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2021 Reed Lecture

2021 Reed Lecture

The UVA Medical Alumni Association is pleased to present the 2021 Reed Lecture featuring Andy Thomson, MD ’74, Res ’77. The lecture, “Deploying the ABC Model of Suicide Risk Assessment: Aloneness, Burdensomeness, Capacity for Suicide,” will focus on suicide risk assessment and prevention. At the conclusion of this activity, participants should:

  • Understand the theoretical and empirical basis of the ABC algorithm.
  • Understand the basis for the bargaining to burdensomeness continuum of suicidality.
  • Understand why diminished blink rate might be a sign of commitment to kill oneself.
  • Understand the theory of why the capacity for suicide is a human universal.
  • Understand the reasons health care professionals are at greater risk for suicide.

This event is open to current students (MD, BIMS, MSTP) of the UVA School of Medicine.

Registration is required and includes a boxed lunch to take with you following the lecture.

About Andy Thomson, MD ’74, Res ’77

Dr. Thomson received his M.D. degree and psychiatric training from University of Virginia School of Medicine. He has been a staff psychiatrist at Counseling and Psychological Services at University of Virginia’s Student Health Center since 1994.

He previously served as the assistant director of the Center for the Study of Mind and Human Interaction at the University of Virginia, which involved interdisciplinary interventions and research in large group ethnic and political conflict, primarily in the former Soviet Union.

Thomson serves on the clinical faculty at the Institute of Law, Psychiatry, and Public Policy at the University. He has published on a variety of topics including narcissistic personality disorder, evolutionary theories of depression, antidepressants, criminal behavior, the function of serotonin, post-traumatic stress disorder, arrogance, evil, religion, suicide terrorism, and the psychology of racism.

In 2010 his work with Paul Andrews on an evolutionary theory of depression was featured in Scientific American Mind and the New York Times magazine.  With Russ Federman, he co-authored Facing Bipolar: The Young Adult’s Guide to Dealing with Bipolar Disorder (2010). He also authored Why We Believe in God(s): A Concise Guide to the Science of Faith (2011), which has been translated into Spanish, German, Polish, Italian, Turkish, and Urdu.

His current interest is in Darwinian psychiatry, evolutionary medicine, and evolutionary psychology and their applications to clinical depression, antidepressant medications, religious belief, substance abuse, well-being, resilience, suicide risk assessment, and psychiatric illness.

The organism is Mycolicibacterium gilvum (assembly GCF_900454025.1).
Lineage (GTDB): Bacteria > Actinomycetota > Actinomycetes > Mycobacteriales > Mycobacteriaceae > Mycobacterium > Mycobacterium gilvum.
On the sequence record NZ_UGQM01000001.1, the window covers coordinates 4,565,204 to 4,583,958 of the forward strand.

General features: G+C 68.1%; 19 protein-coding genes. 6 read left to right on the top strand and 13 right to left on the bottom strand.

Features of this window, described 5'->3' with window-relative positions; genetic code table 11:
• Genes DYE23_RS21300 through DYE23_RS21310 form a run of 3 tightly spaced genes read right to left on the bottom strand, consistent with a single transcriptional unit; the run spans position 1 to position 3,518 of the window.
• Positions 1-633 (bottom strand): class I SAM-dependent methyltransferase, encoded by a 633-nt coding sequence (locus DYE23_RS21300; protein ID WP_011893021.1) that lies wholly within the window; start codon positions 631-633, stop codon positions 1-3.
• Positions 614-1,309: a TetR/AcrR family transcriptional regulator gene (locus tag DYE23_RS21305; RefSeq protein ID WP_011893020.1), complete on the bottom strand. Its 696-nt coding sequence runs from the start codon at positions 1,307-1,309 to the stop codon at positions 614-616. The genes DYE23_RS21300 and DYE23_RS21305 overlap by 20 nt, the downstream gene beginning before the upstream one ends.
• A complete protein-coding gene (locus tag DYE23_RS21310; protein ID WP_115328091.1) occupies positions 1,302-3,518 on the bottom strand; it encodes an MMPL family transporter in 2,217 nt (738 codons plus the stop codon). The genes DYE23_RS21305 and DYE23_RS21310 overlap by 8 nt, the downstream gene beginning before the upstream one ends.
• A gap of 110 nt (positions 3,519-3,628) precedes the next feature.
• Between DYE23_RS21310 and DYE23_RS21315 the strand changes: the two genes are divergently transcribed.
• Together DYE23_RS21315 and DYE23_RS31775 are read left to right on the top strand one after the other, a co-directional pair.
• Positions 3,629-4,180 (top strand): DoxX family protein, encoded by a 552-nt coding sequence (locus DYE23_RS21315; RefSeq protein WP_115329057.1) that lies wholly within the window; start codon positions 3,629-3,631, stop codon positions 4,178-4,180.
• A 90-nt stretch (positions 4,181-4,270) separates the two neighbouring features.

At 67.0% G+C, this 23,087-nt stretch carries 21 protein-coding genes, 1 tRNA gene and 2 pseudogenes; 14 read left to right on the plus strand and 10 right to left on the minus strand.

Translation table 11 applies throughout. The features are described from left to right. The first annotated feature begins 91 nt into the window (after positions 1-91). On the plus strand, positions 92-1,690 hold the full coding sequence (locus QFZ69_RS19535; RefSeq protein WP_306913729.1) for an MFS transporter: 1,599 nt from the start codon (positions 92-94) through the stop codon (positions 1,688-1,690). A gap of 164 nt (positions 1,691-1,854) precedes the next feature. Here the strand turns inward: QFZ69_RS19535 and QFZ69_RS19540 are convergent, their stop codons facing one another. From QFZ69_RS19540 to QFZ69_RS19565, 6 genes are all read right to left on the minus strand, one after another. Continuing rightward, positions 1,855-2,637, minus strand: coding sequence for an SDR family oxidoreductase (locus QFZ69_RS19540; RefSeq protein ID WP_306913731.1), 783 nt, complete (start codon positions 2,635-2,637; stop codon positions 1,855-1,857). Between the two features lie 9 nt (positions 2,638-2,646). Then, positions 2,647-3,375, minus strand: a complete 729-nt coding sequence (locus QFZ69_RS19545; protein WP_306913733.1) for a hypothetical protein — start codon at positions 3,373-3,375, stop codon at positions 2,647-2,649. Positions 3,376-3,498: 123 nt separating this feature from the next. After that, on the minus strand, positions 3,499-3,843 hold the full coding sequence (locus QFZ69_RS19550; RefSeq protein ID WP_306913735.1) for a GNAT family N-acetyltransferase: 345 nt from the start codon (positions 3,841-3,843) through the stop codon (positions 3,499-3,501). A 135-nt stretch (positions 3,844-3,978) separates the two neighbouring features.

20211117 20211117 UTC 2021 Reed Lecture Claude Moore Medical Education Building Auditorium November 17, 2021
12:00 pm - 1:00 pm

Claude Moore Medical Education Building Auditorium

Charlottesville, Va.

The UVA Medical Alumni Association is pleased to present the 2021 Reed Lecture featuring Andy Thomson, MD ’74, Res ’77. The lecture, “Deploying the ABC Model of Suicide Risk Assessment: Aloneness, Burdensomeness, Capacity for Suicide,” will focus on suicide risk assessment and prevention. At the conclusion of this activity, participants should:

  • Understand the theoretical and empirical basis of the ABC algorithm.
  • Understand the basis for the bargaining to burdensomeness continuum of suicidality.
  • Understand why diminished blink rate might be a sign of commitment to kill oneself.
  • Understand the theory of why the capacity for suicide is a human universal.
  • Understand the reasons health care professionals are at greater risk for suicide.

This event is open to current students (MD, BIMS, MSTP) of the UVA School of Medicine.

Registration is required and includes a boxed lunch to take with you following the lecture.

About Andy Thomson, MD ’74, Res ’77

Dr. Thomson received his M.D. degree and psychiatric training from University of Virginia School of Medicine. He has been a staff psychiatrist at Counseling and Psychological Services at University of Virginia’s Student Health Center since 1994.

He previously served as the assistant director of the Center for the Study of Mind and Human Interaction at the University of Virginia, which involved interdisciplinary interventions and research in large group ethnic and political conflict, primarily in the former Soviet Union.

Thomson serves on the clinical faculty at the Institute of Law, Psychiatry, and Public Policy at the University. He has published on a variety of topics including narcissistic personality disorder, evolutionary theories of depression, antidepressants, criminal behavior, the function of serotonin, post-traumatic stress disorder, arrogance, evil, religion, suicide terrorism, and the psychology of racism.

In 2010 his work with Paul Andrews on an evolutionary theory of depression was featured in Scientific American Mind and the New York Times magazine.  With Russ Federman, he co-authored Facing Bipolar: The Young Adult’s Guide to Dealing with Bipolar Disorder (2010). He also authored Why We Believe in God(s): A Concise Guide to the Science of Faith (2011), which has been translated into Spanish, German, Polish, Italian, Turkish, and Urdu.

His current interest is in Darwinian psychiatry, evolutionary medicine, and evolutionary psychology and their applications to clinical depression, antidepressant medications, religious belief, substance abuse, well-being, resilience, suicide risk assessment, and psychiatric illness.